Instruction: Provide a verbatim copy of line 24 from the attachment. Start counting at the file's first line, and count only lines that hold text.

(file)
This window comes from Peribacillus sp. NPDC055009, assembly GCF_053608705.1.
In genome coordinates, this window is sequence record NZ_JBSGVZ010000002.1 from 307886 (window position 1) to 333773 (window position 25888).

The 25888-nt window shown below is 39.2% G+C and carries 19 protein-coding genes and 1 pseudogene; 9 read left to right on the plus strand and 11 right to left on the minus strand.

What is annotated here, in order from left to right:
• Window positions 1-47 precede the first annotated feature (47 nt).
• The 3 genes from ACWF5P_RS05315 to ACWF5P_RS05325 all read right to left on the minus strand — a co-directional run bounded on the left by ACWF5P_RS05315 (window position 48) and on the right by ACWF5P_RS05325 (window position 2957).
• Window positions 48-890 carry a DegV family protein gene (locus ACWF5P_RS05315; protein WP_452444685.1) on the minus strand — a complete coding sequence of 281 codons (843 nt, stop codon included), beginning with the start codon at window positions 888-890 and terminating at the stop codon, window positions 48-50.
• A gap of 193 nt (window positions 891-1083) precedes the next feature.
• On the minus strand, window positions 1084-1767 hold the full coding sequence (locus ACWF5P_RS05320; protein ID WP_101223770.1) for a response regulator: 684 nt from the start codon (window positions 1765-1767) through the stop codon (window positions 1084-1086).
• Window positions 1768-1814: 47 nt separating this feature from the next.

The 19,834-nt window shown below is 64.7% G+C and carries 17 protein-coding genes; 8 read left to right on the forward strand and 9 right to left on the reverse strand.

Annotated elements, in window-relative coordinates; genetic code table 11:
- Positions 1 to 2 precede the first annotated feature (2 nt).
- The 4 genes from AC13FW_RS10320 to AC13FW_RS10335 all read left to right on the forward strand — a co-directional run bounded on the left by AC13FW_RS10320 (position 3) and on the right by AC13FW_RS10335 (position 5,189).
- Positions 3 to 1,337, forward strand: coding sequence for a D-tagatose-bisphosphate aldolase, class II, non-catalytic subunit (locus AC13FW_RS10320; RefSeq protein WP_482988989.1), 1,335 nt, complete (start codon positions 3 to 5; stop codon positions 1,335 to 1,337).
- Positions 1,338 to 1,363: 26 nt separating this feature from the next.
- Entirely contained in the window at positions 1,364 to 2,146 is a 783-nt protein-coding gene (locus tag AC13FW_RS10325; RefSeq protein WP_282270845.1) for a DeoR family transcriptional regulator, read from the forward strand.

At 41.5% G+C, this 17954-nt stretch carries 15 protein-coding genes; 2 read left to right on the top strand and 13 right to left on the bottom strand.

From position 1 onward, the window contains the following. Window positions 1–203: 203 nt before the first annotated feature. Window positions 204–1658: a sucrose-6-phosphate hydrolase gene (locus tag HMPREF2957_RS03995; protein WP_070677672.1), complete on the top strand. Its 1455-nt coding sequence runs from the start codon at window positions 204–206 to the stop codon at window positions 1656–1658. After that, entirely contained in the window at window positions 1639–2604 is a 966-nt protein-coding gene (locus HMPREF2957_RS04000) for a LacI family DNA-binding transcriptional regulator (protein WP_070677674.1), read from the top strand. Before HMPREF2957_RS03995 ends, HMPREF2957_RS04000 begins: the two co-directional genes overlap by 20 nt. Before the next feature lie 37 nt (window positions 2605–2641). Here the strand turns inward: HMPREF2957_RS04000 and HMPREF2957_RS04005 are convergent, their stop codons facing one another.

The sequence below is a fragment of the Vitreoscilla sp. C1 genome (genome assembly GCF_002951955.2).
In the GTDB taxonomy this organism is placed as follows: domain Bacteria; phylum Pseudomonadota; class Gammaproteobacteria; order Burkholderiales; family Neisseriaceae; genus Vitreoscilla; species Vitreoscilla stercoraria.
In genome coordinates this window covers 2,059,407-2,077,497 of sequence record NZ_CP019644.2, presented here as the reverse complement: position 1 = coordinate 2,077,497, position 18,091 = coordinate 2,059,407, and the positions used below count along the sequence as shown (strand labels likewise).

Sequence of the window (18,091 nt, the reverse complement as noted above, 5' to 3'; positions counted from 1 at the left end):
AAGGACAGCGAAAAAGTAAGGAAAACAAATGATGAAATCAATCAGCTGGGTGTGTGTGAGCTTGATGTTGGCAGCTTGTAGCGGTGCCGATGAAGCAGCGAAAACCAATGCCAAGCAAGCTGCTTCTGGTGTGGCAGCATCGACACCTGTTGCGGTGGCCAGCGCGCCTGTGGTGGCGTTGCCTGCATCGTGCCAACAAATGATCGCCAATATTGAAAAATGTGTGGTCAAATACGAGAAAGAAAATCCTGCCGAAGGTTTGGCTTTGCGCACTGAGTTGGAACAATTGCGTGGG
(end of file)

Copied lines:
AAGGACAGCGAAAAAGTAAGGAAAACAAATGATGAAATCAATCAGCTGGGTGTGTGTGAGCTTGATGTTGGCAGCTTGTAGCGGTGCCGATGAAGCAGCGAAAACCAATGCCAAGCAAGCTGCTTCTGGTGTGGCAGCATCGACACCTGTTGCGGTGGCCAGCGCGCCTGTGGTGGCGTTGCCTGCATCGTGCCAACAAATGATCGCCAATATTGAAAAATGTGTGGTCAAATACGAGAAAGAAAATCCTGCCGAAGGTTTGGCTTTGCGCACTGAGTTGGAACAATTGCGTGGG